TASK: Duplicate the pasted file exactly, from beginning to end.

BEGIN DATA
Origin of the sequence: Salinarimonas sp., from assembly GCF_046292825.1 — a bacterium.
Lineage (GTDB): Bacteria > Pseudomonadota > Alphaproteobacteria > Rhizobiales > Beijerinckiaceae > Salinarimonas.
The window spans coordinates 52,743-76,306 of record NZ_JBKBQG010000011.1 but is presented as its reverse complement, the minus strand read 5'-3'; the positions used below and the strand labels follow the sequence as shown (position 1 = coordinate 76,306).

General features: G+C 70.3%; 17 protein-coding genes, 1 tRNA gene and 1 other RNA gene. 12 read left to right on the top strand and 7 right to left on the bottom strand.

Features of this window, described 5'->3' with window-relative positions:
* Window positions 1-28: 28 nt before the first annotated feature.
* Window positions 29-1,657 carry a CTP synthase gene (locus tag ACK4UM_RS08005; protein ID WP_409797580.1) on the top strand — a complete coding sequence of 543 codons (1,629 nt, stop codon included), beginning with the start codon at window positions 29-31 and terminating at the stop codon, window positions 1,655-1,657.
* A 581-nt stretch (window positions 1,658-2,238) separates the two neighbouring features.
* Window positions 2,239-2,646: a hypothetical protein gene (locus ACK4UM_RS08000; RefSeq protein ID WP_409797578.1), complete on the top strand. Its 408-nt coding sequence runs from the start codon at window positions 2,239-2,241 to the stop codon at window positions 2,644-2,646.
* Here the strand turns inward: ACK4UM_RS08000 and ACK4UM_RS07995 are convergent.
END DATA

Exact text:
Origin of the sequence: Salinarimonas sp., from assembly GCF_046292825.1 — a bacterium.
Lineage (GTDB): Bacteria > Pseudomonadota > Alphaproteobacteria > Rhizobiales > Beijerinckiaceae > Salinarimonas.
The window spans coordinates 52,743-76,306 of record NZ_JBKBQG010000011.1 but is presented as its reverse complement, the minus strand read 5'-3'; the positions used below and the strand labels follow the sequence as shown (position 1 = coordinate 76,306).

General features: G+C 70.3%; 17 protein-coding genes, 1 tRNA gene and 1 other RNA gene. 12 read left to right on the top strand and 7 right to left on the bottom strand.

Features of this window, described 5'->3' with window-relative positions:
* Window positions 1-28: 28 nt before the first annotated feature.
* Window positions 29-1,657 carry a CTP synthase gene (locus tag ACK4UM_RS08005; protein ID WP_409797580.1) on the top strand — a complete coding sequence of 543 codons (1,629 nt, stop codon included), beginning with the start codon at window positions 29-31 and terminating at the stop codon, window positions 1,655-1,657.
* A 581-nt stretch (window positions 1,658-2,238) separates the two neighbouring features.
* Window positions 2,239-2,646: a hypothetical protein gene (locus ACK4UM_RS08000; RefSeq protein ID WP_409797578.1), complete on the top strand. Its 408-nt coding sequence runs from the start codon at window positions 2,239-2,241 to the stop codon at window positions 2,644-2,646.
* Here the strand turns inward: ACK4UM_RS08000 and ACK4UM_RS07995 are convergent.